The moral of the story is to never underestimate the importance of the BWC hearing. These hearings are brief and informal and it can lull an unwary employer into essentially “winging it” when they think they have a strong case. Any and all documentary evidence should be prepared and submitted, and any and all witnesses should be brought to testify. The employer has only one, perhaps two, chances to influence what goes into the record of proceedings (the hearing officer’s decision) and that record sets the basis for a court’s review in the future. Make sure that “maybe” becomes a “yes.” If you have any BWC related questions, please reach out to one of our Workers’ Compensation team members.
State ex rel. Welsh Ents., Inc. v. Indus. Comm., 2020-Ohio-2801
by John E. Britton | Feb 3, 2020 | General, Labor and Employment, Unemployment, Workers’ Compensation
employees in Ohio are eligible to receive unemployment benefits if they are
laid off from their place of employment. However, under Ohio law, if you are an
“independent contractor,” you are precluded from receiving those benefits. The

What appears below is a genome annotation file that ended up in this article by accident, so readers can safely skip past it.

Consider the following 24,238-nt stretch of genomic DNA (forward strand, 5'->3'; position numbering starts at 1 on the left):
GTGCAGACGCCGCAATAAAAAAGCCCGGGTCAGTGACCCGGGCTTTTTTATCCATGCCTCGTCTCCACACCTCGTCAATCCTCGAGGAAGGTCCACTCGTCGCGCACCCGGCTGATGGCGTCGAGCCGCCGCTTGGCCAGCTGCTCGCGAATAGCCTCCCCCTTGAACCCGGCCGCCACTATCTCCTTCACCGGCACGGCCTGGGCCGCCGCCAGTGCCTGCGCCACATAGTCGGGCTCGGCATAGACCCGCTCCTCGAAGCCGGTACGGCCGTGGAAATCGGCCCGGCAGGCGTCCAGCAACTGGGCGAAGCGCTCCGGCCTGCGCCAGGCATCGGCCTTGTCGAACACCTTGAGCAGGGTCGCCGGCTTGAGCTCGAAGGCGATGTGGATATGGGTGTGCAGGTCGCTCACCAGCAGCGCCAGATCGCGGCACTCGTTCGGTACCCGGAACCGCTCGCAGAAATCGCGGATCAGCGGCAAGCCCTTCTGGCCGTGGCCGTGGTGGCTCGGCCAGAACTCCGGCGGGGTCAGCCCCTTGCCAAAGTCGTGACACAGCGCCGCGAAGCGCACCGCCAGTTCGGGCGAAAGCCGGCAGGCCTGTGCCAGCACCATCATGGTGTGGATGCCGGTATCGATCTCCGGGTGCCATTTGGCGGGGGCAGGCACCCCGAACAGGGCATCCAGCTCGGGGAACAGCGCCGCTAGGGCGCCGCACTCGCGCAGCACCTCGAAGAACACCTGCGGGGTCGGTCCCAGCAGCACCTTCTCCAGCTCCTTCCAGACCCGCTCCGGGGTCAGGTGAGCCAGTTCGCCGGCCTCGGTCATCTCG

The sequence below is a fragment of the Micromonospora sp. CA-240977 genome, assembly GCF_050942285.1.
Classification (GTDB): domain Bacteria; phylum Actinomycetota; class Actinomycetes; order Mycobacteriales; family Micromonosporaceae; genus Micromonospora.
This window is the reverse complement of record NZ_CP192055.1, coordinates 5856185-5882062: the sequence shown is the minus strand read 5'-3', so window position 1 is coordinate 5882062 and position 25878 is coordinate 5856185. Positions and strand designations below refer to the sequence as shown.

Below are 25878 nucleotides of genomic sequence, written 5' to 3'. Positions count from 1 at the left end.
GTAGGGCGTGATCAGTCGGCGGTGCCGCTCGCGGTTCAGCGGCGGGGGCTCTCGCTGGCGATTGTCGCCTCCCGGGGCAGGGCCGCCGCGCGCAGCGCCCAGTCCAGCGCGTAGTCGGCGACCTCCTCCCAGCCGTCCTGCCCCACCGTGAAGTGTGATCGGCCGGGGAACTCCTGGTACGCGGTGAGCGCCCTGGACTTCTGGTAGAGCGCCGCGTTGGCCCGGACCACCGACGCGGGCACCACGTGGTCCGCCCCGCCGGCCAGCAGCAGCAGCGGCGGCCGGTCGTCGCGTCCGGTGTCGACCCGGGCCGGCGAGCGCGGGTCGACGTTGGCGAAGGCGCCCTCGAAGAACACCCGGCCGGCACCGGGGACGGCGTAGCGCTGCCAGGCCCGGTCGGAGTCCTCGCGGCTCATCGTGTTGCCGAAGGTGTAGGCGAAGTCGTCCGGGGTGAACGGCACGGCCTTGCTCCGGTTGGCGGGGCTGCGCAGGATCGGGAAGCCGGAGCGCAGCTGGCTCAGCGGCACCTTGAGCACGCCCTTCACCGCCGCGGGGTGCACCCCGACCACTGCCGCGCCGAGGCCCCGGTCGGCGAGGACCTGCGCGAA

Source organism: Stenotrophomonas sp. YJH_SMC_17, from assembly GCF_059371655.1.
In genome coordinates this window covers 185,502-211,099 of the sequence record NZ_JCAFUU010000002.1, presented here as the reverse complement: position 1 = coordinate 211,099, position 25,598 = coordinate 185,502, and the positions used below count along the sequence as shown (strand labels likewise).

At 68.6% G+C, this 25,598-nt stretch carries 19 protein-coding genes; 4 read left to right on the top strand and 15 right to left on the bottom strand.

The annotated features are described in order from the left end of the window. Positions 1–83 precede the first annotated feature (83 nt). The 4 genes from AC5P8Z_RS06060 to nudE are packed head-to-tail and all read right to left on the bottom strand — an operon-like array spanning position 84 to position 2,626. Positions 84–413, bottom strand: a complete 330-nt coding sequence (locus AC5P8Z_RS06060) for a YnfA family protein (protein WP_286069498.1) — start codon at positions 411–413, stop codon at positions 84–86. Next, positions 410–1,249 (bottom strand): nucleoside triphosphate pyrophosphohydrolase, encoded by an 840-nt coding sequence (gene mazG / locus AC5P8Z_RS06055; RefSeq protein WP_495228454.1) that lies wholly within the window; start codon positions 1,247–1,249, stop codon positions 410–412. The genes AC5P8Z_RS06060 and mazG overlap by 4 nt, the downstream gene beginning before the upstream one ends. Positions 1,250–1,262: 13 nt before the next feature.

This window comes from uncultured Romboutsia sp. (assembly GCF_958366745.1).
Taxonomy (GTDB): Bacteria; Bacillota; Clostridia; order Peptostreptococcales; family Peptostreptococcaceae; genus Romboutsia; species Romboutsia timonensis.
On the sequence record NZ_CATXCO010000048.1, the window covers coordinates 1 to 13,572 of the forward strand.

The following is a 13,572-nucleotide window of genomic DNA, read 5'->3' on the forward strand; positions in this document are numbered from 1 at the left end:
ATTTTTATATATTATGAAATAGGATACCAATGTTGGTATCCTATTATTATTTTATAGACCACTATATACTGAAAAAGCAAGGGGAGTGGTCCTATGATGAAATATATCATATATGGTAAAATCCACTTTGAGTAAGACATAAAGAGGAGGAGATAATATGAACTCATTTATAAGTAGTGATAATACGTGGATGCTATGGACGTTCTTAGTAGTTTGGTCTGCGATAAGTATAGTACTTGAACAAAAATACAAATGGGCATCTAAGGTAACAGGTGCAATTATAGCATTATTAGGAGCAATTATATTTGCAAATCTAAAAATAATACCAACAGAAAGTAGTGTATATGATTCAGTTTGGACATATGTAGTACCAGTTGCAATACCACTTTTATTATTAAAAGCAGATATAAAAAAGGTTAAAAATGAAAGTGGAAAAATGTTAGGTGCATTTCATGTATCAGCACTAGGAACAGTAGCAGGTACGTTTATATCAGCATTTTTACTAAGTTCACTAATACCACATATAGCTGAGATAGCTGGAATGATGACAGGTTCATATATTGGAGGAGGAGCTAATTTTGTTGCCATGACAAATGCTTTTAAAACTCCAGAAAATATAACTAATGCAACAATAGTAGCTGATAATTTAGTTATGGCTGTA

Eleventh District Court of Appeals recently held that a truck driver was an
independent contractor as opposed to an employee and therefore, was not
entitled to unemployment compensation.
Roach Express, L.L.C. v. Dir., Ohio Dept. of Job & Family Serv.,
2019-Ohio-5414, a truck driver claimed that he was an employee and entitled to
receive unemployment benefits. The Ohio Department of Job & Family Services
(“ODJFS”) initially issued a determination allowing him to receive benefits,
which the employer appealed to the court.
At issue in
the appeal was whether the truck driver was really an independent contractor,
rather than an “employee” separated from his job due to a lack of work. In
making the determination of employee versus independent contractor, the
Unemployment Review Commission will generally look to the list of twenty